Lambs Farm

From Wikipedia, the free encyclopedia - View original article

 
Jump to: navigation, search

Lambs Farm is family attraction in Libertyville, Illinois which consists of a petting zoo, pet shop, miniature golf course, several small amusement rides, a restaurant, and a country store. A non-profit organization, it provides jobs and housing for over 250 adults with developmental disabilities.

Lambs Farm was founded in the 1960s by Corrine Owen and Robert Terese. Owen and Terese had been teaching at a school for developmentally challenged adults, and were discouraged by the limited opportunities available to such people. In 1961, they opened a pet store near Chicago's Gold Coast and employed twelve of their students, who enthusiastically helped tend to the animals. Four years later, Owen and Therese acquired a 70-acre (280,000 m2) farm in Libertyville with the help of W. Clement Stone and began developing the current Lambs Farm facility. By the late 1980s, Lambs Farm was hosting over 300,000 visitors a year, making it the third most popular attraction in Lake County, Illinois (behind Great America and the Ravinia Festival).[1]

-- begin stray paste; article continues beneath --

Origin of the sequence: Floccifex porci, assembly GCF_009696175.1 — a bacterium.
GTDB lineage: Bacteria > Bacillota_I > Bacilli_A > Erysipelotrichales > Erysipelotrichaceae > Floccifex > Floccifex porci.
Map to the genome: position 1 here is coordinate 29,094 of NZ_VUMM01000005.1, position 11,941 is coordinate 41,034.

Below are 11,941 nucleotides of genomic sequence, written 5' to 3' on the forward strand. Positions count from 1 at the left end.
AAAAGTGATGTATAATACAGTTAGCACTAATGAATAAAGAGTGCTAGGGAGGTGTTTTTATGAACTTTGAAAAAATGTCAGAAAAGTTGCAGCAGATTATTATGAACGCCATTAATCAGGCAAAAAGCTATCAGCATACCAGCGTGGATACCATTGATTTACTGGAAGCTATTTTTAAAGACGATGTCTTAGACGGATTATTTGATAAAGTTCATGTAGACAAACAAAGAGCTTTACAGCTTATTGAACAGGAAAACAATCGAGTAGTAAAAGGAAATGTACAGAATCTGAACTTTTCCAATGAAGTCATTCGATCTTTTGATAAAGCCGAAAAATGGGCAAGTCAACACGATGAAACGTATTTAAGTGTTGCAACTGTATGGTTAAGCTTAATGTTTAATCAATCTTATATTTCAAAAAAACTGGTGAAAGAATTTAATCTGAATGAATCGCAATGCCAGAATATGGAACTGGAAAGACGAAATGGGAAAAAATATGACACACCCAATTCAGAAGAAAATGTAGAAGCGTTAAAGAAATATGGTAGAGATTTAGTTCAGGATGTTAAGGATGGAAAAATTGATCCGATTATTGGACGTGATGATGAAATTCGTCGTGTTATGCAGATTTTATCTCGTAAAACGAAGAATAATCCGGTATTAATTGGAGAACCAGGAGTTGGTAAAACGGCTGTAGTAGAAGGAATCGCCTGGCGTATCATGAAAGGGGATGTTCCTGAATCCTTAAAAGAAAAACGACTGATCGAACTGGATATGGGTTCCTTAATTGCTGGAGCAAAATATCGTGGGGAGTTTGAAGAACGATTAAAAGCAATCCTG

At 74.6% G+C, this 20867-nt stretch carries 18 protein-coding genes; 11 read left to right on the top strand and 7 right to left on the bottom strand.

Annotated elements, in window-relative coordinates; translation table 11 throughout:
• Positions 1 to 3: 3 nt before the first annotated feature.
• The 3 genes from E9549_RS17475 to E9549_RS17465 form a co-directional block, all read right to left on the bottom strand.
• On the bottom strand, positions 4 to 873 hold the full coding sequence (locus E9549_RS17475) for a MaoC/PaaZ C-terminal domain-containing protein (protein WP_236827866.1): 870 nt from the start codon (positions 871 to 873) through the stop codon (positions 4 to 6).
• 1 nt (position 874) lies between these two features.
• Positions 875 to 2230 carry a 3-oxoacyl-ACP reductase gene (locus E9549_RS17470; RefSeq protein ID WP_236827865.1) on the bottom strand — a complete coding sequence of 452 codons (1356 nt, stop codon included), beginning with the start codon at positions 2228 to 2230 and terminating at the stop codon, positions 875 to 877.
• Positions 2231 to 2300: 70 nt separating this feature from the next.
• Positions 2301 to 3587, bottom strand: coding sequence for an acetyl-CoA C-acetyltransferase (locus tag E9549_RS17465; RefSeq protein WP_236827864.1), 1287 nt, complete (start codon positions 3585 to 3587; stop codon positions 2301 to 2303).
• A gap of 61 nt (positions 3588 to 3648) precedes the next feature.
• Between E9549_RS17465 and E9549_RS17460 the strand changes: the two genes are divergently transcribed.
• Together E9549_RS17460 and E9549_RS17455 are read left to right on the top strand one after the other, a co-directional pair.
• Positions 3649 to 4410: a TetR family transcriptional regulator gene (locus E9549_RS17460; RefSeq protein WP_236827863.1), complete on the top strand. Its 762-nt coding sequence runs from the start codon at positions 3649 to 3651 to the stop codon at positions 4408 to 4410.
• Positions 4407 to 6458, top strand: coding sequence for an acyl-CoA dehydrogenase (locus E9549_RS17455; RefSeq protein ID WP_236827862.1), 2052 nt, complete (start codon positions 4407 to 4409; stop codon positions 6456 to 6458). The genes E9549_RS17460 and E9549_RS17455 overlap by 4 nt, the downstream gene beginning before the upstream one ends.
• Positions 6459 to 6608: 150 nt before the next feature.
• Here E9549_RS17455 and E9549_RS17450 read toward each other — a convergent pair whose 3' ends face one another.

The farm takes its name from John 21:15, in which Jesus tells St. Peter, "Feed my lambs."[2]

Notes

  1. ^ Delia O'Hare. "Common ground - Lambs Farm raises quality of life for mentally retarded". Chicago Sun-Times. October 15, 1989. 35.
  2. ^ Patricia Leeds. "Retarded find haven at Lambs Farm". Chicago Tribune. June 20, 1974. S8.

External links